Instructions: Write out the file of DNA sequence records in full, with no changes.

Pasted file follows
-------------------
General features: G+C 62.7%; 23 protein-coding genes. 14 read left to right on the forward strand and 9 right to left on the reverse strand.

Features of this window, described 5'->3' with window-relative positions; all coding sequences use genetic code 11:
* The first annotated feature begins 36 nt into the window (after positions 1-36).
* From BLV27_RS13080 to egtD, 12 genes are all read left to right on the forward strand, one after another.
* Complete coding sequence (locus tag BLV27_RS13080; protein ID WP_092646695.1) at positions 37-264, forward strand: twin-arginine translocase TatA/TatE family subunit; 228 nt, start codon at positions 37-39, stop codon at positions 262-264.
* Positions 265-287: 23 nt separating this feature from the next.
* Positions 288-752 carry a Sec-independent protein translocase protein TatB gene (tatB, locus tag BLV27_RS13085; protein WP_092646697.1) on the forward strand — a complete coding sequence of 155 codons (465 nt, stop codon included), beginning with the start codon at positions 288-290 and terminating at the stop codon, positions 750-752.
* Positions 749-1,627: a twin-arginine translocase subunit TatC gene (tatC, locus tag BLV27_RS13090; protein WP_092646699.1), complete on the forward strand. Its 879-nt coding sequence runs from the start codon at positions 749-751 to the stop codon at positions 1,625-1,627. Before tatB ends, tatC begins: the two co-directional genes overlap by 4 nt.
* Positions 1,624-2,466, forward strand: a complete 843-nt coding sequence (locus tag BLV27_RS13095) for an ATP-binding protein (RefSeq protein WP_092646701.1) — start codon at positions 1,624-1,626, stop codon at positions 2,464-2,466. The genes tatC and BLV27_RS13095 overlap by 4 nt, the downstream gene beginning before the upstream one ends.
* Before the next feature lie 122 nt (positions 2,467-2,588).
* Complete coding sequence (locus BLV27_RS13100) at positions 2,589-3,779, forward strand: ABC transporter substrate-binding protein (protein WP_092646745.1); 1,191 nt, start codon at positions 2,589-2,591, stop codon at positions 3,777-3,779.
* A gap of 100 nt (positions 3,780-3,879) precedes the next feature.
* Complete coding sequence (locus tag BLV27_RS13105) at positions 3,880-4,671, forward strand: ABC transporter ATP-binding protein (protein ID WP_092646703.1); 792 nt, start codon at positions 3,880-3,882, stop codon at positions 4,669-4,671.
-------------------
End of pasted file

General features: G+C 62.7%; 23 protein-coding genes. 14 read left to right on the forward strand and 9 right to left on the reverse strand.

Features of this window, described 5'->3' with window-relative positions; all coding sequences use genetic code 11:
* The first annotated feature begins 36 nt into the window (after positions 1-36).
* From BLV27_RS13080 to egtD, 12 genes are all read left to right on the forward strand, one after another.
* Complete coding sequence (locus tag BLV27_RS13080; protein ID WP_092646695.1) at positions 37-264, forward strand: twin-arginine translocase TatA/TatE family subunit; 228 nt, start codon at positions 37-39, stop codon at positions 262-264.
* Positions 265-287: 23 nt separating this feature from the next.
* Positions 288-752 carry a Sec-independent protein translocase protein TatB gene (tatB, locus tag BLV27_RS13085; protein WP_092646697.1) on the forward strand — a complete coding sequence of 155 codons (465 nt, stop codon included), beginning with the start codon at positions 288-290 and terminating at the stop codon, positions 750-752.
* Positions 749-1,627: a twin-arginine translocase subunit TatC gene (tatC, locus tag BLV27_RS13090; protein WP_092646699.1), complete on the forward strand. Its 879-nt coding sequence runs from the start codon at positions 749-751 to the stop codon at positions 1,625-1,627. Before tatB ends, tatC begins: the two co-directional genes overlap by 4 nt.
* Positions 1,624-2,466, forward strand: a complete 843-nt coding sequence (locus tag BLV27_RS13095) for an ATP-binding protein (RefSeq protein WP_092646701.1) — start codon at positions 1,624-1,626, stop codon at positions 2,464-2,466. The genes tatC and BLV27_RS13095 overlap by 4 nt, the downstream gene beginning before the upstream one ends.
* Before the next feature lie 122 nt (positions 2,467-2,588).
* Complete coding sequence (locus BLV27_RS13100) at positions 2,589-3,779, forward strand: ABC transporter substrate-binding protein (protein WP_092646745.1); 1,191 nt, start codon at positions 2,589-2,591, stop codon at positions 3,777-3,779.
* A gap of 100 nt (positions 3,780-3,879) precedes the next feature.
* Complete coding sequence (locus tag BLV27_RS13105) at positions 3,880-4,671, forward strand: ABC transporter ATP-binding protein (protein ID WP_092646703.1); 792 nt, start codon at positions 3,880-3,882, stop codon at positions 4,669-4,671.